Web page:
Will Selva’s latest post about Hispanic Athletes.
As soon as LeBron James went to the bench for good toward the end of Game 1 of the NBA Finals, it was on. The Twitter haters were springing up like fast-growing weeds in the backyard. You couldn’t pull them out fast enough as the Crampapocalypse was officially upon us, creating such gems as the Twitter handle @KingJamesCramp, which at last check, had over 100 followers.
While some of the images and messages admittedly provided a hearty chuckle for their sheer absurdity, what I found astonishing is this snap judgement about LeBron’s desire and motivation. He had a cramp. A really bad one that obviously precluded him from continuing to play. Any athlete will tell you that it is extremely difficult to play through it. I can’t explain why he was the ONLY player to develop a cramp when all the players had to deal with the AC being off.
The Celtics and Lakers, by the way, would always play in sweltering conditions like that at the Garden. What’s lost in all this talk about LeBron’s cramp is that as soon as he went out of the game, Dwyane Wade was invisible. A measly 7 points in the 2nd half on 3 of 10 shooting. That can’t happen. Neither can a relatively silent bench. If this is what happens when LeBron goes out or suffers a major injury, then the Heat are doomed. The Spurs, on the other hand, hold a vibrant bench that is much deeper than Miami’s, helping to end the game on a 16-3 run. Manu Ginobili continues to show that no matter the situation, he’s clutch whether he’s starting or coming off the bench. An true energizer bunny that keeps going. Now we must suffer through countless nauseatingly, gut-wrenchingly long debates on LeBron’s psyche heading into Game 2. No thanks. I’ll just chew on a giant shard of glass until then.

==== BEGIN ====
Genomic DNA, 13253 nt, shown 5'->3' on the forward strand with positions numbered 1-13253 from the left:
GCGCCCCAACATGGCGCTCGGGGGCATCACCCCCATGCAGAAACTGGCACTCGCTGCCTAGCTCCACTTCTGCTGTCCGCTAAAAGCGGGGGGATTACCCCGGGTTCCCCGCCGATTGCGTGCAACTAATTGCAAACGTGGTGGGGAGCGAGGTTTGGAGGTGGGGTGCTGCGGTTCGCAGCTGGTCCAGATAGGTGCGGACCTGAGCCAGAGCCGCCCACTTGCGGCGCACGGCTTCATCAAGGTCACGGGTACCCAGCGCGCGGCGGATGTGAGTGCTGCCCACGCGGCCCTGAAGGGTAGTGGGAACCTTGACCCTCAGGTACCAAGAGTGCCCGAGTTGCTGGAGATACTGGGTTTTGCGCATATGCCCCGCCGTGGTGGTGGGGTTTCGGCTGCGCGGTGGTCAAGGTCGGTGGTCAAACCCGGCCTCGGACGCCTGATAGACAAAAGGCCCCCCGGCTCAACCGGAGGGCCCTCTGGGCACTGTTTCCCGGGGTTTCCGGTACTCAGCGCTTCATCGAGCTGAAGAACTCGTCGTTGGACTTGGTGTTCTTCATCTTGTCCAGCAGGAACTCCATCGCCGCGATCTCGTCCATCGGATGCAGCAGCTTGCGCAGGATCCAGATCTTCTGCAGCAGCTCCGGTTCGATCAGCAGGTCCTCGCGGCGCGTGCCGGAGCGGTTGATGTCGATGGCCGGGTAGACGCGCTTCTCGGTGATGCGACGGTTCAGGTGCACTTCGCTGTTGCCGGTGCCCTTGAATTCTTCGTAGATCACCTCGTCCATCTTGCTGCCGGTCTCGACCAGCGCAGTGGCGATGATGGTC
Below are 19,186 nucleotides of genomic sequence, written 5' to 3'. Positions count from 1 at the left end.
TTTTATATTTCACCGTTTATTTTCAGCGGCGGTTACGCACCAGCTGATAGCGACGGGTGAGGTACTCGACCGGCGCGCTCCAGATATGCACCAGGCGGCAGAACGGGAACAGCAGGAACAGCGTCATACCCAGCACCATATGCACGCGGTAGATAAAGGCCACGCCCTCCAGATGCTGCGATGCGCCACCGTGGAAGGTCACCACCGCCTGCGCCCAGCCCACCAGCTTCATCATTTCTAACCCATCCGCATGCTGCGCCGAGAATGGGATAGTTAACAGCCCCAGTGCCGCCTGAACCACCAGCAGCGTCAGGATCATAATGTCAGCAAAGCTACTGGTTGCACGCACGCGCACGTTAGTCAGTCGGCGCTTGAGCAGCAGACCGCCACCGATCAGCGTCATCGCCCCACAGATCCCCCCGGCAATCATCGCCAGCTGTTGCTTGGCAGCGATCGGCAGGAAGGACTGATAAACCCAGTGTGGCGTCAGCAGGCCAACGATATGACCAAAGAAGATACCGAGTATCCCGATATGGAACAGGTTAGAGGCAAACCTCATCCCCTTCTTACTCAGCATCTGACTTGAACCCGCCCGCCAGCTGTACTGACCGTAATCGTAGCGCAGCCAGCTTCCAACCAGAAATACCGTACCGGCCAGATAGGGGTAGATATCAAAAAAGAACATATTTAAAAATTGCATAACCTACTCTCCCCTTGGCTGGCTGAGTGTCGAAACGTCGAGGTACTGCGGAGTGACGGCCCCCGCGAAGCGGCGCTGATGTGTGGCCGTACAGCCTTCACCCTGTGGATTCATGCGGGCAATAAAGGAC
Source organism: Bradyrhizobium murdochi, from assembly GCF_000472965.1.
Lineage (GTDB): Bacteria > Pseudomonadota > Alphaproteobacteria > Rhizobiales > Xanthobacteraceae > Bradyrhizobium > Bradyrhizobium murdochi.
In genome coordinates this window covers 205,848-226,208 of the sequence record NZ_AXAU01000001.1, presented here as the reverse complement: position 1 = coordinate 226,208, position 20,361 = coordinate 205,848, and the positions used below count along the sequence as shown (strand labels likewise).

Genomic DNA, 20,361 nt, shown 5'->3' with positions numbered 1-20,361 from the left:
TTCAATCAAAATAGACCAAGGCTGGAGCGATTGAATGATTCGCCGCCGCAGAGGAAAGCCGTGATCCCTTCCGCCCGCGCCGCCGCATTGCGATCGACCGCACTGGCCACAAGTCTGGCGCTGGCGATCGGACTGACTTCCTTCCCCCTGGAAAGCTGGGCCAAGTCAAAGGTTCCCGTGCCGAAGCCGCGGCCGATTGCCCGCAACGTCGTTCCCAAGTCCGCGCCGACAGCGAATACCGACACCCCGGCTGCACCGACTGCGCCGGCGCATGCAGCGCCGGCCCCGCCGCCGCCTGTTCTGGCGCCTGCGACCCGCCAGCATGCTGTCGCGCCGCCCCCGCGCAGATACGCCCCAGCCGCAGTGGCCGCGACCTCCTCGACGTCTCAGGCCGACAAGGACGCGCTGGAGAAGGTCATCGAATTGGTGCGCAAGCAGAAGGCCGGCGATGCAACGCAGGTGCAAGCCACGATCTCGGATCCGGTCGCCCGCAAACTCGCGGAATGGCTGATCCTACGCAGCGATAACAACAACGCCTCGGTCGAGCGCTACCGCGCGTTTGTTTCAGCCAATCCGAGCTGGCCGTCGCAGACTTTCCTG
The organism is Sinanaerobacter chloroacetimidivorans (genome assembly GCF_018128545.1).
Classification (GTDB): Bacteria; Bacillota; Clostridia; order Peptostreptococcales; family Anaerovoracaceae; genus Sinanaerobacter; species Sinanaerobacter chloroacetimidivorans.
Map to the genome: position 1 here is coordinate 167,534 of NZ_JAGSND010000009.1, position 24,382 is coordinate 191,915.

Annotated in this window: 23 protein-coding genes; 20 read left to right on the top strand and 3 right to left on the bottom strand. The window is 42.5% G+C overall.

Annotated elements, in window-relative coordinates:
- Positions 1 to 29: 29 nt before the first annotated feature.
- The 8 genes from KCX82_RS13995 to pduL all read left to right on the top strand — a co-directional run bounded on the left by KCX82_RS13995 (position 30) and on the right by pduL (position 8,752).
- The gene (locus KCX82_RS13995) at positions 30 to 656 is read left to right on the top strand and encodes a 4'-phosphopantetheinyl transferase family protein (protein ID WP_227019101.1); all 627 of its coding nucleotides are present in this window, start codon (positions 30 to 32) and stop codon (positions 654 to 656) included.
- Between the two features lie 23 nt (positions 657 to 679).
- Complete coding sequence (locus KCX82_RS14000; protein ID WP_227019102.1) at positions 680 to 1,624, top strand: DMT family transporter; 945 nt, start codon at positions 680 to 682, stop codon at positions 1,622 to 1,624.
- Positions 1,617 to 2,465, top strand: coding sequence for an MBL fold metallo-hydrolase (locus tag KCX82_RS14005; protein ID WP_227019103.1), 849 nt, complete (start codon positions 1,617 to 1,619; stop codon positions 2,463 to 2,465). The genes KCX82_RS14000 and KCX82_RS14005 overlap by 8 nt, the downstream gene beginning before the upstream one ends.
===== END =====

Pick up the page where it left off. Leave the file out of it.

from Will Selva: Sports Broadcasting http://ift.tt/1nnBjsL